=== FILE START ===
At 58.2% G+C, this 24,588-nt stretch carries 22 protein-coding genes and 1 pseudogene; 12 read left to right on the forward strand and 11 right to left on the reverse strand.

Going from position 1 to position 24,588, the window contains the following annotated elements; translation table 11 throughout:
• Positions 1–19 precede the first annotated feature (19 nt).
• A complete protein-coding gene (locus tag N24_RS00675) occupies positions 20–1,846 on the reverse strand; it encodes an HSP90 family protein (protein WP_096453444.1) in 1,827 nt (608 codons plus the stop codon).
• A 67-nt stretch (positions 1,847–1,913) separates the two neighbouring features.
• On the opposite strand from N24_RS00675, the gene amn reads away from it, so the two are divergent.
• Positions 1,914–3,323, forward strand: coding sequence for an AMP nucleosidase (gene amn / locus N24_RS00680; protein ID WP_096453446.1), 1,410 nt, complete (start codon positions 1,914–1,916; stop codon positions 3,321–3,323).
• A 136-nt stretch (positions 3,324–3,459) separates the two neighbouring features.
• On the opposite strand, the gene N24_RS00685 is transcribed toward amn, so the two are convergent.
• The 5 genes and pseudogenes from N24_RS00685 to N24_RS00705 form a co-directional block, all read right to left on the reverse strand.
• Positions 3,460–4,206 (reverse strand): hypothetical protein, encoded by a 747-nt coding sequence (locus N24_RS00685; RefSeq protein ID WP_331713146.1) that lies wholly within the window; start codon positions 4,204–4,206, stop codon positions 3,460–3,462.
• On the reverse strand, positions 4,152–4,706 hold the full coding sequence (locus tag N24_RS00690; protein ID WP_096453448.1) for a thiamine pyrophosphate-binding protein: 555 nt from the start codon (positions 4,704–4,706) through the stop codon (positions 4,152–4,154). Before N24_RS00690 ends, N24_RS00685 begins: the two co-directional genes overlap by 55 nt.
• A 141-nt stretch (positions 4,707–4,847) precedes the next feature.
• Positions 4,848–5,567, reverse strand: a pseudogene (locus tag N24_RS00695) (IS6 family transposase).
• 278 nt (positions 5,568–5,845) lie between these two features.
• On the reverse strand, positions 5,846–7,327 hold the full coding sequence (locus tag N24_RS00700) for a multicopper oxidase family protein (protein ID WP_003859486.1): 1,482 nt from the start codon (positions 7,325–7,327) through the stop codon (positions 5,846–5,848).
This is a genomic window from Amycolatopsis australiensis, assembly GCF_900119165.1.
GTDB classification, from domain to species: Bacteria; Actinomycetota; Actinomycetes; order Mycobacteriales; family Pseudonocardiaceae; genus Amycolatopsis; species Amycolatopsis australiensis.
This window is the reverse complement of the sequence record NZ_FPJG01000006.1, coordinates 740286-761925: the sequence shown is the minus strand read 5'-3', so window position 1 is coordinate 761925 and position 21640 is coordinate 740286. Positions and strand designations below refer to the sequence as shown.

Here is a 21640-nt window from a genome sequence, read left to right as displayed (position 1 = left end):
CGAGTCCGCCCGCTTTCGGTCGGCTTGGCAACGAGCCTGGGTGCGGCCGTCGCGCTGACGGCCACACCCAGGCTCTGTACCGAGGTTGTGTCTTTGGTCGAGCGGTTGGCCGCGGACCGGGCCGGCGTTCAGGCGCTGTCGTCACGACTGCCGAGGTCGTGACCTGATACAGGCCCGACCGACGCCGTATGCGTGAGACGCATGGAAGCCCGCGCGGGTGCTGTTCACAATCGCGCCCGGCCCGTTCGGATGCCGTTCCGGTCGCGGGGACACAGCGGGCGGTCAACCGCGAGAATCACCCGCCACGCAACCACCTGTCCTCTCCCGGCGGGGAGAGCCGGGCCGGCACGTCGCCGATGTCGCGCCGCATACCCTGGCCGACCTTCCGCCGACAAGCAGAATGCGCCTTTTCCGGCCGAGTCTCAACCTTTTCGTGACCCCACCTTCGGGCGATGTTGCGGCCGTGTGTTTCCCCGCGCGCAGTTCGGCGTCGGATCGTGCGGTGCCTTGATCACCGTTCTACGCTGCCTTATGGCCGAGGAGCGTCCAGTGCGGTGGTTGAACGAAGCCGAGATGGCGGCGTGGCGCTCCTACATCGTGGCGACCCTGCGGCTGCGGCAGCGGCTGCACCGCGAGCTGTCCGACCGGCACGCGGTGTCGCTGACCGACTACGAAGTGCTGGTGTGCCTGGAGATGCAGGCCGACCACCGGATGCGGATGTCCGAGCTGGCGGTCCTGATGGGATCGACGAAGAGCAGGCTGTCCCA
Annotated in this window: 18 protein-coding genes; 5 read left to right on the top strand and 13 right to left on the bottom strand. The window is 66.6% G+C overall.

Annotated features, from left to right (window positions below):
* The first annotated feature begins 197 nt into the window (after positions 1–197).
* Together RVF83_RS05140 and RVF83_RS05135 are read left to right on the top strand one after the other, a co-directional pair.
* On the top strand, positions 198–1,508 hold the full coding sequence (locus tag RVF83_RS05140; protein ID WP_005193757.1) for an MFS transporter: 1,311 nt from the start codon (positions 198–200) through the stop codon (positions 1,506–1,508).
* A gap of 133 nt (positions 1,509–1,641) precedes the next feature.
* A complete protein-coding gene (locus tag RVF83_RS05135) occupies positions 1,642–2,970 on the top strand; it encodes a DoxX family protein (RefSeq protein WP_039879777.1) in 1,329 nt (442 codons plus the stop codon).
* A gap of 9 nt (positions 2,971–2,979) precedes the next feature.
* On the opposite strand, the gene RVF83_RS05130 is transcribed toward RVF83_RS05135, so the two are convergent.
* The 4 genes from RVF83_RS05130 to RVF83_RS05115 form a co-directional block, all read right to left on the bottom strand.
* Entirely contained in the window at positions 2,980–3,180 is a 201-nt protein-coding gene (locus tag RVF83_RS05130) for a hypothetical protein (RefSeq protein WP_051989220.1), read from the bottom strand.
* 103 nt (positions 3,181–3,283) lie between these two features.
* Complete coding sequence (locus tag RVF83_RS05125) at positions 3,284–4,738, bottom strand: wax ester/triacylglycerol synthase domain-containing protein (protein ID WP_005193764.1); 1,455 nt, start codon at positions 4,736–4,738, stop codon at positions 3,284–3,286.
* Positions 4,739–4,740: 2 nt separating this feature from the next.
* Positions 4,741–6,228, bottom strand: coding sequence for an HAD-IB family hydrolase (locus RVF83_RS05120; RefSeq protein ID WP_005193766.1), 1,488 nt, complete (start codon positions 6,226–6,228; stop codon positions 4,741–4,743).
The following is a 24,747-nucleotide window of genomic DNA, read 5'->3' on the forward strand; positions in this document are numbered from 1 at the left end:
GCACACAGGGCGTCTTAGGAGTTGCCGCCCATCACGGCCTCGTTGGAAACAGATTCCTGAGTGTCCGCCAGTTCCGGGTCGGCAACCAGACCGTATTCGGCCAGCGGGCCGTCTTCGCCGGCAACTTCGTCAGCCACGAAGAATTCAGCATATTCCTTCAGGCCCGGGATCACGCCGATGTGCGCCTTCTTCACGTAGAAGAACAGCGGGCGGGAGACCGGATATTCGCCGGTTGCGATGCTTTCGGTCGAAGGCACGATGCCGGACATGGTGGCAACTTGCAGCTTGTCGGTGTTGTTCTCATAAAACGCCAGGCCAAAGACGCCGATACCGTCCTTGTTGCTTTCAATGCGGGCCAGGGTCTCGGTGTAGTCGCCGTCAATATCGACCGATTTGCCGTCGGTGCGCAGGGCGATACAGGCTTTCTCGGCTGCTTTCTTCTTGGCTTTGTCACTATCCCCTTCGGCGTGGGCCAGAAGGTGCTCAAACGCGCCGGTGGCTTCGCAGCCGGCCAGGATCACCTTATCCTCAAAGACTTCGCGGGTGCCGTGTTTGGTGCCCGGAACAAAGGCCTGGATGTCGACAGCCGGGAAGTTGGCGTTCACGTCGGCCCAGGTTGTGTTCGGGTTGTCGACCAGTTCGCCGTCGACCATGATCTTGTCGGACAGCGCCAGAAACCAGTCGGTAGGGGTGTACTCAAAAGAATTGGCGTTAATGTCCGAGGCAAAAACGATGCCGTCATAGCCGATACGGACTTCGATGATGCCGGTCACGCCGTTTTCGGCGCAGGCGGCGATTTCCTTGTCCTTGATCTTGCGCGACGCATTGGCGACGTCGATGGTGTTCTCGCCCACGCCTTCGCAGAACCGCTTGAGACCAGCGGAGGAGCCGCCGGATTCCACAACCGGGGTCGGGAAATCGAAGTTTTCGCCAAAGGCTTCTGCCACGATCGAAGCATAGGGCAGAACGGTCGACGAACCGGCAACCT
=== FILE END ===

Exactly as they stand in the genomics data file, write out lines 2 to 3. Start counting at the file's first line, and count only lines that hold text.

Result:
Going from position 1 to position 24,588, the window contains the following annotated elements; translation table 11 throughout:
• Positions 1–19 precede the first annotated feature (19 nt).